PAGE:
Intellectual property theft has cost the U.S. economy some 250 billion dollars, according to some estimates, and more than 700,000 jobs. Pirated videos, DVDs and CDs are a common sight - and the U.S. entertainment industry has been hard hit by this practice.
But less well-known is that American manufacturers of industrial goods have become victims as more of their products are counterfeited, especially in China.
The Guy Chemical Company in Somerset, Pennsylvania makes silicone products used in automotive engines. Sold primarily overseas, Guy Chemical's gasket makers and other products have been counterfeited, thereby reducing sales and forcing the firm to lay-off workers from the assembly line.
Tammie Tucker was one of them. She was laid-off for about two months and suffered hardship. "I'm used to getting up and going to my job everyday. And when you don't have that to go to, it's a loss," says Tucker.
A Case of Intellectual Property Theft
Guy Chemical's products are made under the label of an American exporter called ABRO Industries. Based in South Bend, Indiana, ABRO exports automotive products, adhesives, spray paints and other goods made by suppliers like Guy Chemical to some 180 countries.
But for more than five years, its exports have been counterfeited and even sold under the ABRO label, primarily by one company -- Hunan Magic Power Industrial Company in China.
"We view it as economic terrorism. They don't follow the rule of law. They're operating entirely under the radar; they are violating every conceivable rule and regulation there is in business," says Peter Baranay, President of ABRO.
Baranay estimates his company loses 15 million dollars a year because of counterfeiting. And it has spent well over a million dollars in China in legal and other fees trying to stop Hunan Magic Power from counterfeiting its products and abusing its corporate trademark.
"We have done everything conceivable to stop Hunan Magic,’’ says Baranay. “We have attacked them legally within the Chinese system, we have had raids conducted in China and seized counterfeit products. We have aggressively gone after them in markets where they have shipped product in full violation of the trademark registrations that we have in countries like Cameroon, Ecuador, Peru, etc."
The China Connection
ABRO's experience in China is not unique. Most pirated products are made in China -- from DVD's to golf clubs. About two-thirds of the counterfeit goods seized by U.S. authorities come from China.
Chris Israel, the U.S. government's coordinator for intellectual property enforcement, says China is not doing enough to stop the pirating.
"We often fail to see a strong deterrent in the current environment in China when it comes to intellectual property, in violations there. There just is not swift and efficient deterrent and justice brought against those who engage in this type of activity. And that's where we need to see a significant amount of progress," says Israel.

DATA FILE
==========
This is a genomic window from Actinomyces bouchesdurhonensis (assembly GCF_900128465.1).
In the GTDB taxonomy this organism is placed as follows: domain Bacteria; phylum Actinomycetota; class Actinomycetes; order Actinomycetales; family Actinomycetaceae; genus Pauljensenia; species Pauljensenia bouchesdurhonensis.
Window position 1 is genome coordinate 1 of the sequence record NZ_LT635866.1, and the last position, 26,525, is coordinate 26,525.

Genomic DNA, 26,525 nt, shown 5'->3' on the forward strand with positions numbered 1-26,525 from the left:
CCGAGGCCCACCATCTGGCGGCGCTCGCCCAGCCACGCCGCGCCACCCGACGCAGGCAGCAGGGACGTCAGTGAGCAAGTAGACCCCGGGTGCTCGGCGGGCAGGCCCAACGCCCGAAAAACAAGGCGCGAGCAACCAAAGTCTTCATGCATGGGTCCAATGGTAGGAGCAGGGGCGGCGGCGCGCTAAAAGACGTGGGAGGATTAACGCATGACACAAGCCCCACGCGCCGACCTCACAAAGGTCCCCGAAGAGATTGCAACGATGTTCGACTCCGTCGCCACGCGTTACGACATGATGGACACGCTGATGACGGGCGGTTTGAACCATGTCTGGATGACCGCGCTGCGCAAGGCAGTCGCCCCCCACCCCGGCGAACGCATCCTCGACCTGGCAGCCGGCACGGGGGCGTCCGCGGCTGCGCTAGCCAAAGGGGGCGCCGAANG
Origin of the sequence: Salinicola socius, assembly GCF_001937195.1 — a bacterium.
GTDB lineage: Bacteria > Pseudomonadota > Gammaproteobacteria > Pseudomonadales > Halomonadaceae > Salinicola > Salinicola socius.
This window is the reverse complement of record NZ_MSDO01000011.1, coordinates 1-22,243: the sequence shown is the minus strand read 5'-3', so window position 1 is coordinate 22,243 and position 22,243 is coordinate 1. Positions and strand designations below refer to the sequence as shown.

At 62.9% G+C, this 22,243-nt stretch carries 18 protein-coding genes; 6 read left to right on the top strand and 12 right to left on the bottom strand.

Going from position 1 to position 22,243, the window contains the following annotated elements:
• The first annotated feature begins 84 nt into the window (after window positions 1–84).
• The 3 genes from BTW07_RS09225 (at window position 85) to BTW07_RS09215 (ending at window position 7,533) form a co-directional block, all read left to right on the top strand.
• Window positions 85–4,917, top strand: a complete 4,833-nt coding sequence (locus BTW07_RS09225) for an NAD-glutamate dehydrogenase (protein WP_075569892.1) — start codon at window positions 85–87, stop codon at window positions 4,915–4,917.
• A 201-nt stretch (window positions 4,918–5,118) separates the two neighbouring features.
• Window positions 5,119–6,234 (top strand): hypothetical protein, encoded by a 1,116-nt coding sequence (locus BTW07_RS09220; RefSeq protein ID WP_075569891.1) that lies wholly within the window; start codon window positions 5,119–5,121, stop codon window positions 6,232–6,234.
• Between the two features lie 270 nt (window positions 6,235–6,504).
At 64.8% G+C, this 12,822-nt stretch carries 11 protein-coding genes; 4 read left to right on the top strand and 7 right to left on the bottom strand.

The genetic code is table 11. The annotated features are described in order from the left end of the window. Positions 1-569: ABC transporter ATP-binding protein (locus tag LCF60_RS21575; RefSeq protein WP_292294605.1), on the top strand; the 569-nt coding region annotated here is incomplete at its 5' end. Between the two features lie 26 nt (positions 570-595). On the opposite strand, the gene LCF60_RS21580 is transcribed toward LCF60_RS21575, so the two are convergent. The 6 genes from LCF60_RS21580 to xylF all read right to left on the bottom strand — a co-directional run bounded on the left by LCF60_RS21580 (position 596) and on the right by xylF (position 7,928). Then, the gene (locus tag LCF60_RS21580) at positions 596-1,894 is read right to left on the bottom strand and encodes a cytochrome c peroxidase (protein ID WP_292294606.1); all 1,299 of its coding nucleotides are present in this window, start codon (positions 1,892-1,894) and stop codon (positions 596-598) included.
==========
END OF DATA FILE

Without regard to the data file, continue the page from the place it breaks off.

The Bush administration recently introduced legislation to strengthen intellectual property rights enforcement and impose stiffer prison sentences against those convicted of certain types of counterfeiting. And it filed a formal complaint against China over copyright piracy before the World Trade Organization in April.
Chinese officials have urged Washington to withdraw its complaint, saying the government has always been firm in protecting intellectual property rights. In recent years, Chinese authorities have seized and destroyed pirated goods at highly publicized events.
No Simple Solution
While welcome, U.S. officials say more needs to be done though they also acknowledge there are no quick fixes for the problem of intellectual property theft.
"This isn't a problem that is going away soon,” says Israel. "Clearly in a lot of cases, we can't act fast enough and there's no limit to the things we can and should be doing. But I can tell you what we have been focused on here at the national level, the federal level of the United States, is making sure all the assets and the tools that the federal government has are working effectively."
In the ABRO case, Hunan Magic Power says it stopped making fake products in April following pressure from Chinese government authorities. But ABRO President Peter Baranay remains skeptical.
"I doubt they will do it. It's been too good of a deal for them. They've had too good of a run. They're not going to stop it now," says Baranay.
Most experts say intellectual property theft will likely continue until it begins affecting countries where the fakes are made.
The U.S. Chamber of Commerce has launched a project to persuade governments in Brazil, India and elsewhere that product piracy hurts them because they lose potential tax revenue to counterfeiting. This may be the first step in enlisting more nations in the fight against product piracy, thereby advancing the cause of protecting intellectual property rights.
This story was first broadcast on the English news program, VOA News Now. For other Focus reports click here.